That is, because six years into the crisis we are still stimulating the economy, bad businesses can’t fail. And indeed low-profit, low productivity business models are encouraged – look around you, chancellor, for example, at the record number of coffee shops in London, employing graduates on the minimum wage, for what this might mean.

Of course, if QE is expansionary in the short term but in the long term flattens the economy like a pancake, this is not a major problem for somebody who faces an election in 100 days time; indeed it is the opposite of a problem.

Therefore, I suggest you let me and the economics team at the Bank worry about the long-term impact of QE.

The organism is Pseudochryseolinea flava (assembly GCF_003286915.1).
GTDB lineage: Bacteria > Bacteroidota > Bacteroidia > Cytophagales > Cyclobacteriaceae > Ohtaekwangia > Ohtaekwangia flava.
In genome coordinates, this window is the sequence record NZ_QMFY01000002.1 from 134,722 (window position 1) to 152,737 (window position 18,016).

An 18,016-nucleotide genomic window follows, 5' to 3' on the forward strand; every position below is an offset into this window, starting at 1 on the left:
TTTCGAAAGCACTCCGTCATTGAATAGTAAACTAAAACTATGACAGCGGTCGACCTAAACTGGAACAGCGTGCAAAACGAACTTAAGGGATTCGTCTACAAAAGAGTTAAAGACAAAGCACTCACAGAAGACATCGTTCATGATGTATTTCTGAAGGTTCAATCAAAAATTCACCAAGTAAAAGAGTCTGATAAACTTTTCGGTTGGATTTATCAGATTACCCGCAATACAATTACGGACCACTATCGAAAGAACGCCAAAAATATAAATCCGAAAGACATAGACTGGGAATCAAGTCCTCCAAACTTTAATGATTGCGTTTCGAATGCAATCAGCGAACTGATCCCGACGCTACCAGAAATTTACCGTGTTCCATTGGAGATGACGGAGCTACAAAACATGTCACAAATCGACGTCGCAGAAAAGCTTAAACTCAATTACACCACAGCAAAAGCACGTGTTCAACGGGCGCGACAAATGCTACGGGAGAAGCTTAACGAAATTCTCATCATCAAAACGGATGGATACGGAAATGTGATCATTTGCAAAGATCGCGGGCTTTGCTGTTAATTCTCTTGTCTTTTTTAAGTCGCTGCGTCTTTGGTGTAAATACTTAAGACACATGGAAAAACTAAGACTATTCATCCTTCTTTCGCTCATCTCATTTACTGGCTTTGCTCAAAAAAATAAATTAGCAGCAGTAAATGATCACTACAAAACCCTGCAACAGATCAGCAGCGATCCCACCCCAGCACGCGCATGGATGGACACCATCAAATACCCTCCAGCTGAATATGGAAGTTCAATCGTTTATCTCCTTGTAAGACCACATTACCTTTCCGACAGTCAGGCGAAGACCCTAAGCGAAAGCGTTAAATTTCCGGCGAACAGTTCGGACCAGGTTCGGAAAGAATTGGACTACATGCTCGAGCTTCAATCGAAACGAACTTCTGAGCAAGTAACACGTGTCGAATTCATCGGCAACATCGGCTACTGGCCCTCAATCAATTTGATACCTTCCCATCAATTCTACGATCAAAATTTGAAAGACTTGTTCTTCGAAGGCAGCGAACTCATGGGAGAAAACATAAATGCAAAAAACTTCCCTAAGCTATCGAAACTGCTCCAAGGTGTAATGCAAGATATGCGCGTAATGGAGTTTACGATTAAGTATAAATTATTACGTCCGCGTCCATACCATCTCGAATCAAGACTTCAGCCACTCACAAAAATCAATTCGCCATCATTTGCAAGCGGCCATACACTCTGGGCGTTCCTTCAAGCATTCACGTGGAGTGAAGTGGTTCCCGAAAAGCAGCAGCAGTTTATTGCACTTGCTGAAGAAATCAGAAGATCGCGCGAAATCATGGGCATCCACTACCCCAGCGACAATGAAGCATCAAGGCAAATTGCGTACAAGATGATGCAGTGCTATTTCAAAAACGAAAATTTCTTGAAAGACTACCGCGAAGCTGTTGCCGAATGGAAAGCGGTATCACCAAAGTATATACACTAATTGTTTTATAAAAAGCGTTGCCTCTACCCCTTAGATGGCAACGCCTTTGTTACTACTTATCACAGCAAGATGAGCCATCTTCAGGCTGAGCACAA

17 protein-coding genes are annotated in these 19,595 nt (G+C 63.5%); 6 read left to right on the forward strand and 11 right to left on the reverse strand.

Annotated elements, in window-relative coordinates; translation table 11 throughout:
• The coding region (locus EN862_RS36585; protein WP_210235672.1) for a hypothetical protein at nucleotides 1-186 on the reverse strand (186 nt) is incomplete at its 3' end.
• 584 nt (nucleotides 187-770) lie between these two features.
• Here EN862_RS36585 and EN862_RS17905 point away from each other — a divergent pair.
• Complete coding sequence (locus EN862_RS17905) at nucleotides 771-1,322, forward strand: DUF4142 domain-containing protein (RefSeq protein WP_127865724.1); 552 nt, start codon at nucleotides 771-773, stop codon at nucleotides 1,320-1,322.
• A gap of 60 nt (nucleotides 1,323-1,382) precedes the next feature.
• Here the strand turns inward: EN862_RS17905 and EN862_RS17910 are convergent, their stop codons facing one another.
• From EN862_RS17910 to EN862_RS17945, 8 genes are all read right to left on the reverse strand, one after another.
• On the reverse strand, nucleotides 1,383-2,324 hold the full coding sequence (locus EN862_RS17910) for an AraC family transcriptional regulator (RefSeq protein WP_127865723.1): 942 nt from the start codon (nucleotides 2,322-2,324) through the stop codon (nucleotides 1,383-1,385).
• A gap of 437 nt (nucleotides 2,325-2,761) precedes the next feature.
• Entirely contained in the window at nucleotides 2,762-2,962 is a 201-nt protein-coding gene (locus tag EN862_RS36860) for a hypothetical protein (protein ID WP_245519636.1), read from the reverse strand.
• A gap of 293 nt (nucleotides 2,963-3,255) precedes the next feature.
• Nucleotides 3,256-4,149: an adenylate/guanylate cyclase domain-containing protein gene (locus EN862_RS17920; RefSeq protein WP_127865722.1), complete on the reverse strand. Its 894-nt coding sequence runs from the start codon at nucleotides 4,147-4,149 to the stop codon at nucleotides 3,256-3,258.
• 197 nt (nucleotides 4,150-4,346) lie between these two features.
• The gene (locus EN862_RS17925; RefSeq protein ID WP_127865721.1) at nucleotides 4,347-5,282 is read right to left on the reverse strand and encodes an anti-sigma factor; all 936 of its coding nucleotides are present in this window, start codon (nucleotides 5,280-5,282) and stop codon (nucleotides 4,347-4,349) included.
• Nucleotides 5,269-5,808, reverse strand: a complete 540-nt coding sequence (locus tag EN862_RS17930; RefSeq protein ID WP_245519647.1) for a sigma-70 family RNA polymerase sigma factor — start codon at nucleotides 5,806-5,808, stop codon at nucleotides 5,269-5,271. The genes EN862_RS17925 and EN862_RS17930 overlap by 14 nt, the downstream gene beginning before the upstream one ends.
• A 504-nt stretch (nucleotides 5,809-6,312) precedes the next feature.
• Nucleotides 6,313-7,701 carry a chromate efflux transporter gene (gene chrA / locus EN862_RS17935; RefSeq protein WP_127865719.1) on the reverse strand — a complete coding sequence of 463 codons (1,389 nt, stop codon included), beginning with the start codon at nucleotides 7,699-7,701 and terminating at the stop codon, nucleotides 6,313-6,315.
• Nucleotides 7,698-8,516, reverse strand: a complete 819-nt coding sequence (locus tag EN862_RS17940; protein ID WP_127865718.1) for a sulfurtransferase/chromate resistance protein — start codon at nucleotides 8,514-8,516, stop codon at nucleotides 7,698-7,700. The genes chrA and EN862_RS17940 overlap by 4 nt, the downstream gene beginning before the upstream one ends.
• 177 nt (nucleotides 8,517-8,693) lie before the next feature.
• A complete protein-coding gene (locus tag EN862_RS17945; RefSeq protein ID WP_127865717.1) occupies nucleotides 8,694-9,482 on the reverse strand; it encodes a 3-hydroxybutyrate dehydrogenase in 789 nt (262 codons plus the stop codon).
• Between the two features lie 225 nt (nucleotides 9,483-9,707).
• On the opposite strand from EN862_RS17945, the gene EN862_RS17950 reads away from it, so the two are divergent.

One of the world’s most distinguished monetary theorists has suggested that, given the scale of global QE, we are at a turning point in our whole understanding of monetary and fiscal policy, and that the two are effectively fused, and that all kinds of tools may be used that stimulate growth that make the old ones look puny. If your algebra is up to it, John Cochrane’s paper is here.

If not, here’s a quote to chew on:

“We have ended up, really, at a once-per-generation redefinition of the role and nature of monetary policies, and of the institutions that generate price stability and fïnancial stability, the proper role of a central bank, the question of what monetary policy can do, what it can’t do, what it should do, and what it shouldn’t do.”

Bizarrely, one of the conclusions, if he is right, is that we should raise the inflation target and raise interest rates. So you would have to write me a letter, hiking the target to maybe 3 per cent, and I would have to hit people with a rate rise. Yup – funny old world, monetary theory.